Am Fam Physician. 2004 Sep 1;70(5):865-866.
Effect of Exercise Intensity on Osteoarthritis
Does the intensity of therapeutic exercise for osteoarthritis matter?
Although land-based exercise improves physical function, there is no evidence that high-intensity cycling offers benefits over low-intensity cycling for patients with osteoarthritis of the knee.
An earlier Cochrane review1 (last updated in 2001) of 17 studies with 2,562 participants found that group and individual exercise were effective in reducing pain (standardized mean difference [SMD], 0.39; 95 percent confidence interval [CI], 0.30 to 0.47) and improving function (SMD 0.31; 95 percent CI, 0.23 to 0.39).
Brosseau and colleagues reviewed the literature to determine whether the intensity of exercise had an effect on pain reduction. The authors identified only three studies in which adults with osteoarthritis who were assigned to different intensities of exercise were followed. One study did not report statistical data, and one had a dropout rate of more than 20 percent, leaving only a single, randomized, moderate-quality study2 for review.
Adults with osteoarthritis of the knee were assigned to low-intensity (40 percent of heart rate reserve) or high-intensity (70 percent of heart rate reserve) stationary cycling. They had three one-hour sessions per week for 10 weeks. At the end of the study period, improvement in pain and functional capacity was similar between the groups.
Brosseau L, et al. Intensity of exercise for the treatment of osteoarthritis. Cochrane Database Syst Rev. 2003; 3: CD004259.
1. Fransen M, McConnell S, Bell M. Exercise for osteoarthritis of the hip or knee. Cochrane Database Syst Rev. 2003;3:CD004286.
2. Mangione KK, McCully K, Gloviak A, Lefebvre I, Hofmann M, Craik R. The effects of high-intensity and low-intensity cycle ergometry in older adults with knee osteoarthritis. J Gerontol A Biol Sci Med Sci. 1999;54:M184–90.
Intensive Management of Gestational Diabetes
Does intensive management of gestational diabetes improve outcomes?
There is not enough evidence to support dietary or drug treatment in patients with gestational diabetes.
Gestational diabetes and impaired glucose tolerance are associated with macrosomia and may be associated with increased risk for cesarean delivery, shoulder dystocia, and birth trauma. Although preexisting diabetes has been shown to increase the risk of poor perinatal outcomes, it is not clear that data relating to preexisting diabetes can be extrapolated to patients with gestational diabetes.
Tuffnell and colleagues searched the Cochrane Pregnancy and Childbirth Group trials register, the Cochrane Central Register of Controlled Trials, and bibliographies of relevant articles. They identified three studies of 223 women with impaired glucose tolerance; none of these studies was a randomized controlled trial comparing management strategies. Treatment of women with impaired glucose tolerance did not offer a statistically significant benefit over nontreatment in terms of abdominal operative delivery rates, neonatal intensive care admissions, or reduction in birth weight. Treatment may be associated with a reduced incidence of neonatal hypoglycemia. The trials had wide confidence intervals and methodologic shortcomings. The small number of patients studied meant that a small but clinically meaningful benefit may have been missed.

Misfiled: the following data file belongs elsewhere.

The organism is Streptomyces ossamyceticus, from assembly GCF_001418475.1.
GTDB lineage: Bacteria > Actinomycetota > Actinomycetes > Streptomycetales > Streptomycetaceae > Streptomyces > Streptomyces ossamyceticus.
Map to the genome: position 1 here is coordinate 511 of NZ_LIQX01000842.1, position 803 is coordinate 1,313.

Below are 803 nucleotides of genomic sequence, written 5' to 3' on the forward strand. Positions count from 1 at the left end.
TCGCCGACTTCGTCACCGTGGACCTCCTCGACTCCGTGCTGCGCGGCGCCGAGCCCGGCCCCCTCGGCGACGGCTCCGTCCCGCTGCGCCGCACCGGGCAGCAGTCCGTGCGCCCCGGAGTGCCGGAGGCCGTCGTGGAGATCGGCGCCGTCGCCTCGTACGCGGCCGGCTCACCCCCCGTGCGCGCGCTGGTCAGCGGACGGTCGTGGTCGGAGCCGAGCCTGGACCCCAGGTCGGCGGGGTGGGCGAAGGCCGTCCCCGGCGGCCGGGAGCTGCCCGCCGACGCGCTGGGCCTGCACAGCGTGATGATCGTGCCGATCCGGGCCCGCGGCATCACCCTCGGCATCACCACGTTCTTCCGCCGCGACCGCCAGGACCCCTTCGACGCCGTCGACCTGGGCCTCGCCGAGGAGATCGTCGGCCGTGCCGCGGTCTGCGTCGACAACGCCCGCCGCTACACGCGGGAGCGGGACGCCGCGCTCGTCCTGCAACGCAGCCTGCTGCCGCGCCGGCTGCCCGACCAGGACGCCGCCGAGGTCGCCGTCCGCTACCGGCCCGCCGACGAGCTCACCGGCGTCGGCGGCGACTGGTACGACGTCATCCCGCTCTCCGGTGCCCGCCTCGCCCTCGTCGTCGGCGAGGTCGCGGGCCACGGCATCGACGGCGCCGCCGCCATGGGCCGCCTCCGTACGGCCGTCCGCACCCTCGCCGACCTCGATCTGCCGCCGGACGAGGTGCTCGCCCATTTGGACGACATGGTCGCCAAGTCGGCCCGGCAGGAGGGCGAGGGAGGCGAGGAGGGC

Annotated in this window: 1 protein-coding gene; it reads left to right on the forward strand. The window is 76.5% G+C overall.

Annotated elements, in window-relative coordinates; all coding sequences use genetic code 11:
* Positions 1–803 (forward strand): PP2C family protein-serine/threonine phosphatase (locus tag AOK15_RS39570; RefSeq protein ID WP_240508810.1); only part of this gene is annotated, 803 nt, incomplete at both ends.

In the face of limited and inconsistent research, the American College of Obstetricians and Gynecologists (ACOG) continues to recommend universal screening for gestational diabetes.1 It recommends that insulin therapy be considered in patients for whom nutritional therapy does not result in a fasting glucose level of less than 95 mg per dL (5.3 mmol per L), a one–hour post-prandial glucose level of less than 130 to 140 mg per dL (7.2 to 7.8 mmol per L), or a two-hour postprandial glucose level of less than 120 mg per dL (6.7 mmol per L). ACOG also recommends that physicians consider elective cesarean delivery for women with gestational diabetes and an estimated fetal weight greater than 4,500 g (9 lb, 15 oz). ACOG does not make a recommendation for or against calorie restriction in obese women with gestational diabetes.
Intensive management of gestational diabetes is time-consuming and resource-intensive. Overall, evidence is insufficient to support therapy for gestational diabetes. However, universal screening is the standard of care in most communities. When faced with abnormal results, most family physicians will opt to follow the consensus opinion of our specialist colleagues.
Tuffnell DJ, et al. Treatments for gestational diabetes and impaired glucose tolerance in pregnancy. Cochrane Database Syst Rev. 2003; 3: CD003395.
1. ACOG Practice Bulletin. Clinical management guidelines for obstetrician-gynecologists. Number 30, September 2001 (replaces Technical Bulletin Number 200, December 1994). Gestational diabetes. Obstet Gynecol. 2001;98:525–38.
Copyright © 2004 by the American Academy of Family Physicians.
This content is owned by the AAFP. A person viewing it online may make one printout of the material and may use that printout only for his or her personal, non-commercial reference. This material may not otherwise be downloaded, copied, printed, stored, transmitted or reproduced in any medium, whether now known or later invented, except as authorized in writing by the AAFP. Contact firstname.lastname@example.org for copyright questions and/or permission requests.
Want to use this article elsewhere? Get Permissions